In English, comparisons can take two forms: synthetic (smarter, lesser, etc.) and compound (more talented, less interesting, etc.). Spanish, however, has three comparative forms: superior, inferior, and equal.
To indicate that one adjective, adverb, or noun is superior to another in some way, use the following construction:
Más + adjective/adverb/noun + que
More(er) + adjective/adverb/noun + than
Indicating inferiority uses a similar construction:
Menos + adjective/adverb/noun + que
Less(er) + adjective/adverb/noun + than
The forms used to express equality in Spanish are different for adjectives/adverbs and nouns. To make a comparison of equality with an adjective or adverb, use the following form:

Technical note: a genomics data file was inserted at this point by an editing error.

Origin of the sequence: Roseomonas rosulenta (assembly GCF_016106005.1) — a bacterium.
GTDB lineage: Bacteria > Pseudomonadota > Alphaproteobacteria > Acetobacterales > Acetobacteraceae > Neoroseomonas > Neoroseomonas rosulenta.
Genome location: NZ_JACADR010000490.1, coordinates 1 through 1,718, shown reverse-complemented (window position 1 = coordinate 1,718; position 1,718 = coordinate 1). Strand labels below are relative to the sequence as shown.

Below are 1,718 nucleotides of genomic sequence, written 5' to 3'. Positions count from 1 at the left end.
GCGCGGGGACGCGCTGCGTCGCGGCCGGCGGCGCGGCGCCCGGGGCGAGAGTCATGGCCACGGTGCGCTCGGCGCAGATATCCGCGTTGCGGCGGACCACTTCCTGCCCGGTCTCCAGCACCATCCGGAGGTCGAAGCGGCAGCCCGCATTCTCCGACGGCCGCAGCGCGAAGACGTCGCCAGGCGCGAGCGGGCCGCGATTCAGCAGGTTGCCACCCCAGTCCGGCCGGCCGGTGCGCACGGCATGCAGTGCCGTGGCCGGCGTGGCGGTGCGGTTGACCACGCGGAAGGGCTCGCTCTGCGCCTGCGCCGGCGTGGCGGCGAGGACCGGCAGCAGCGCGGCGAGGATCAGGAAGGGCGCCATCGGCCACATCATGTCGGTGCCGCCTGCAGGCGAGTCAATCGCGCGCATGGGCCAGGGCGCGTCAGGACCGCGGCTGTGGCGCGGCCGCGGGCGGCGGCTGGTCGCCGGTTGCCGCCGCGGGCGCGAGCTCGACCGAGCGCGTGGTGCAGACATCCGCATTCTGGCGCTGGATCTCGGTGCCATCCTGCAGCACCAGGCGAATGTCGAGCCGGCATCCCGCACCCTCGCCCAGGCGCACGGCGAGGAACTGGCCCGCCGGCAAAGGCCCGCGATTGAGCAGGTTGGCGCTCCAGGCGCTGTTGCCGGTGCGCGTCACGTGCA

Tan +adjective/adverb + como
To make a comparison of equality for nouns, use the construction below:
Tanto, -a, -os, -as, (as much, as many) + noun + como
Bueno (good) and malo (bad) have irregular comparative forms:
The superlatives for bueno and malo are based off of the irregular comparatives. So the superlative of bueno is el/la mejor (the best) and the superlative of malo is el/la peor (the worst.)
A handful of adjectives have both regular comparative and irregular comparative forms. As you can see from the table below, the two forms have evolved distinct meanings. Therefore, the regular and irregular comparatives cannot be used interchangeably. Doing so could cause confusion or a possible misunderstanding.
|Adjective||Regular Comparative||Irregular Comparative|
Note that the irregular comparatives mayor and menor are used only for comparisons of age. To say that someone is old without making a comparison, use viejo. To say that someone is young, use joven.